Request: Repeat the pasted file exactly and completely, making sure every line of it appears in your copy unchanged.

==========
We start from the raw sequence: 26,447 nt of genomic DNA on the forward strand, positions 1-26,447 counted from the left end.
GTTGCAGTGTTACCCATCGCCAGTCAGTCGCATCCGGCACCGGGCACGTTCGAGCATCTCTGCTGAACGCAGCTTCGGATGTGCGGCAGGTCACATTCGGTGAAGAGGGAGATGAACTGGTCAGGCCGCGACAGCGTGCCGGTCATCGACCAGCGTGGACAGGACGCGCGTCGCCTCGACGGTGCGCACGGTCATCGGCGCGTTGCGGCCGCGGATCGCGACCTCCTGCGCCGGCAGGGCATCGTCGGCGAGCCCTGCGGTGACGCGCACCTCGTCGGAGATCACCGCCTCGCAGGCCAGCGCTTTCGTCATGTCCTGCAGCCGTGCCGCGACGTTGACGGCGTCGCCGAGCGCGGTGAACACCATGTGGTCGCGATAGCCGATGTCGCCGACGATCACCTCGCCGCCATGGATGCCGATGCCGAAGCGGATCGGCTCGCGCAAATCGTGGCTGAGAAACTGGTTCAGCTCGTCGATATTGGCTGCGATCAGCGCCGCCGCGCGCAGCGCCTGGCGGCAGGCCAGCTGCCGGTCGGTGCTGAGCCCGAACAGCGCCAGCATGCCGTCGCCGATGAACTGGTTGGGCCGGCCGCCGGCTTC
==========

We start from the raw sequence: 26,447 nt of genomic DNA on the forward strand, positions 1-26,447 counted from the left end.
GTTGCAGTGTTACCCATCGCCAGTCAGTCGCATCCGGCACCGGGCACGTTCGAGCATCTCTGCTGAACGCAGCTTCGGATGTGCGGCAGGTCACATTCGGTGAAGAGGGAGATGAACTGGTCAGGCCGCGACAGCGTGCCGGTCATCGACCAGCGTGGACAGGACGCGCGTCGCCTCGACGGTGCGCACGGTCATCGGCGCGTTGCGGCCGCGGATCGCGACCTCCTGCGCCGGCAGGGCATCGTCGGCGAGCCCTGCGGTGACGCGCACCTCGTCGGAGATCACCGCCTCGCAGGCCAGCGCTTTCGTCATGTCCTGCAGCCGTGCCGCGACGTTGACGGCGTCGCCGAGCGCGGTGAACACCATGTGGTCGCGATAGCCGATGTCGCCGACGATCACCTCGCCGCCATGGATGCCGATGCCGAAGCGGATCGGCTCGCGCAAATCGTGGCTGAGAAACTGGTTCAGCTCGTCGATATTGGCTGCGATCAGCGCCGCCGCGCGCAGCGCCTGGCGGCAGGCCAGCTGCCGGTCGGTGCTGAGCCCGAACAGCGCCAGCATGCCGTCGCCGATGAACTGGTTGGGCCGGCCGCCGGCTTC